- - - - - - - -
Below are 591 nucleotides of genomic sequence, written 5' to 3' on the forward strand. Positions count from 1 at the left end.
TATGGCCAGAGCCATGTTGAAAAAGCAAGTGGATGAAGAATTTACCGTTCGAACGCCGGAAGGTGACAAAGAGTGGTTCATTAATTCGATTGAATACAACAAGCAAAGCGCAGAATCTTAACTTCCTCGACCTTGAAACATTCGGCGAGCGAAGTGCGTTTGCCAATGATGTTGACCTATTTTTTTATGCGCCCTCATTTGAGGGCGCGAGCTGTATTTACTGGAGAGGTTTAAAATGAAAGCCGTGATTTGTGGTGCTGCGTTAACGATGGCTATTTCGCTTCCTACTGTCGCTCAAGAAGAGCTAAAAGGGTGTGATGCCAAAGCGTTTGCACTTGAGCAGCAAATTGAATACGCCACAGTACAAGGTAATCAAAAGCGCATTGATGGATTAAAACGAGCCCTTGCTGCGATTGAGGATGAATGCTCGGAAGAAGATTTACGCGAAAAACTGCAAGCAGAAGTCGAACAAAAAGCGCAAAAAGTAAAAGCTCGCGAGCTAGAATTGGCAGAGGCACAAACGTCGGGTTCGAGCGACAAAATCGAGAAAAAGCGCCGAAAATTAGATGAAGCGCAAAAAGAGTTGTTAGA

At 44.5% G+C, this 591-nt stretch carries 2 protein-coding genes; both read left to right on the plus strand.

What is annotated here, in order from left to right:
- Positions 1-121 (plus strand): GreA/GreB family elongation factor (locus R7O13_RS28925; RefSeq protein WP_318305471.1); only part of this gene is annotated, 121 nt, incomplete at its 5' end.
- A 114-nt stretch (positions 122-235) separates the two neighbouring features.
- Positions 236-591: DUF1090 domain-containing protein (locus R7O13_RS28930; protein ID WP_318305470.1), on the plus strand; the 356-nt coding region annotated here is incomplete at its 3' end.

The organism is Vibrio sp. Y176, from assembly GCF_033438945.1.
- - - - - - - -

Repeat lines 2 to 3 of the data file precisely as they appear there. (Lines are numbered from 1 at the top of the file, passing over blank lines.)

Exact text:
TATGGCCAGAGCCATGTTGAAAAAGCAAGTGGATGAAGAATTTACCGTTCGAACGCCGGAAGGTGACAAAGAGTGGTTCATTAATTCGATTGAATACAACAAGCAAAGCGCAGAATCTTAACTTCCTCGACCTTGAAACATTCGGCGAGCGAAGTGCGTTTGCCAATGATGTTGACCTATTTTTTTATGCGCCCTCATTTGAGGGCGCGAGCTGTATTTACTGGAGAGGTTTAAAATGAAAGCCGTGATTTGTGGTGCTGCGTTAACGATGGCTATTTCGCTTCCTACTGTCGCTCAAGAAGAGCTAAAAGGGTGTGATGCCAAAGCGTTTGCACTTGAGCAGCAAATTGAATACGCCACAGTACAAGGTAATCAAAAGCGCATTGATGGATTAAAACGAGCCCTTGCTGCGATTGAGGATGAATGCTCGGAAGAAGATTTACGCGAAAAACTGCAAGCAGAAGTCGAACAAAAAGCGCAAAAAGTAAAAGCTCGCGAGCTAGAATTGGCAGAGGCACAAACGTCGGGTTCGAGCGACAAAATCGAGAAAAAGCGCCGAAAATTAGATGAAGCGCAAAAAGAGTTGTTAGA

At 44.5% G+C, this 591-nt stretch carries 2 protein-coding genes; both read left to right on the plus strand.